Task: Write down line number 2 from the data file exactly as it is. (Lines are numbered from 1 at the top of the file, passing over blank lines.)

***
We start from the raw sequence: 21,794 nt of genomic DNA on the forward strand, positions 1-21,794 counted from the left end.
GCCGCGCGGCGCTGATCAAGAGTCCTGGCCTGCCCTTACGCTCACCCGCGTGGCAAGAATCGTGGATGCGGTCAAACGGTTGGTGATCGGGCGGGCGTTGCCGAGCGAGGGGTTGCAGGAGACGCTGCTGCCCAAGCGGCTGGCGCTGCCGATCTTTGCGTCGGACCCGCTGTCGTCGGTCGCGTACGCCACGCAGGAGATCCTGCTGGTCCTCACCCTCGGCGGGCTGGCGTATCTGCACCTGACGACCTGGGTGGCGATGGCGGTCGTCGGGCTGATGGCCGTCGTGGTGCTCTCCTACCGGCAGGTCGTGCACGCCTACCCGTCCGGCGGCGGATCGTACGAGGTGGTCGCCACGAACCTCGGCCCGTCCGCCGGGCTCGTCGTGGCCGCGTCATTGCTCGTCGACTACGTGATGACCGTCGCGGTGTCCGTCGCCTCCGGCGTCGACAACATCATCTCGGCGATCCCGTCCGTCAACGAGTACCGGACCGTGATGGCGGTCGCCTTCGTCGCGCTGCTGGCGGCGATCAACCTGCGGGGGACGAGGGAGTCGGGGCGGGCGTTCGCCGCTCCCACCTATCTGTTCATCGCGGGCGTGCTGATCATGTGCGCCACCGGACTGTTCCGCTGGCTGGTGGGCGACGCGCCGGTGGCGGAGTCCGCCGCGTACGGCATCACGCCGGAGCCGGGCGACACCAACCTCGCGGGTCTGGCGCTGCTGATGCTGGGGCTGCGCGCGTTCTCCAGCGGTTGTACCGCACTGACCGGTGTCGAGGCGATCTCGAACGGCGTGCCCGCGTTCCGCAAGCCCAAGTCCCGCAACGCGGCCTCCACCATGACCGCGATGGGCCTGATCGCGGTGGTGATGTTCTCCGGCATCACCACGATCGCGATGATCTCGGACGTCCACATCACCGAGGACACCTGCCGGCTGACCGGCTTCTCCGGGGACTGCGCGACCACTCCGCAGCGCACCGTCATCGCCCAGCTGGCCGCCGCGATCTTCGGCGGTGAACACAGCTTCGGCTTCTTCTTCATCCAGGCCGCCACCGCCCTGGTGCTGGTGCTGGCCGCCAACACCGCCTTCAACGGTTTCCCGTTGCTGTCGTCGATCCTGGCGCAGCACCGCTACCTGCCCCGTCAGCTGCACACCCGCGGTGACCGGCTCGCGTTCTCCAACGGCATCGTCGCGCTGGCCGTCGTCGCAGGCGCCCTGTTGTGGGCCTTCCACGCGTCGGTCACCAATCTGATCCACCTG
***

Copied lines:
GCCGCGCGGCGCTGATCAAGAGTCCTGGCCTGCCCTTACGCTCACCCGCGTGGCAAGAATCGTGGATGCGGTCAAACGGTTGGTGATCGGGCGGGCGTTGCCGAGCGAGGGGTTGCAGGAGACGCTGCTGCCCAAGCGGCTGGCGCTGCCGATCTTTGCGTCGGACCCGCTGTCGTCGGTCGCGTACGCCACGCAGGAGATCCTGCTGGTCCTCACCCTCGGCGGGCTGGCGTATCTGCACCTGACGACCTGGGTGGCGATGGCGGTCGTCGGGCTGATGGCCGTCGTGGTGCTCTCCTACCGGCAGGTCGTGCACGCCTACCCGTCCGGCGGCGGATCGTACGAGGTGGTCGCCACGAACCTCGGCCCGTCCGCCGGGCTCGTCGTGGCCGCGTCATTGCTCGTCGACTACGTGATGACCGTCGCGGTGTCCGTCGCCTCCGGCGTCGACAACATCATCTCGGCGATCCCGTCCGTCAACGAGTACCGGACCGTGATGGCGGTCGCCTTCGTCGCGCTGCTGGCGGCGATCAACCTGCGGGGGACGAGGGAGTCGGGGCGGGCGTTCGCCGCTCCCACCTATCTGTTCATCGCGGGCGTGCTGATCATGTGCGCCACCGGACTGTTCCGCTGGCTGGTGGGCGACGCGCCGGTGGCGGAGTCCGCCGCGTACGGCATCACGCCGGAGCCGGGCGACACCAACCTCGCGGGTCTGGCGCTGCTGATGCTGGGGCTGCGCGCGTTCTCCAGCGGTTGTACCGCACTGACCGGTGTCGAGGCGATCTCGAACGGCGTGCCCGCGTTCCGCAAGCCCAAGTCCCGCAACGCGGCCTCCACCATGACCGCGATGGGCCTGATCGCGGTGGTGATGTTCTCCGGCATCACCACGATCGCGATGATCTCGGACGTCCACATCACCGAGGACACCTGCCGGCTGACCGGCTTCTCCGGGGACTGCGCGACCACTCCGCAGCGCACCGTCATCGCCCAGCTGGCCGCCGCGATCTTCGGCGGTGAACACAGCTTCGGCTTCTTCTTCATCCAGGCCGCCACCGCCCTGGTGCTGGTGCTGGCCGCCAACACCGCCTTCAACGGTTTCCCGTTGCTGTCGTCGATCCTGGCGCAGCACCGCTACCTGCCCCGTCAGCTGCACACCCGCGGTGACCGGCTCGCGTTCTCCAACGGCATCGTCGCGCTGGCCGTCGTCGCAGGCGCCCTGTTGTGGGCCTTCCACGCGTCGGTCACCAATCTGATCCACCTG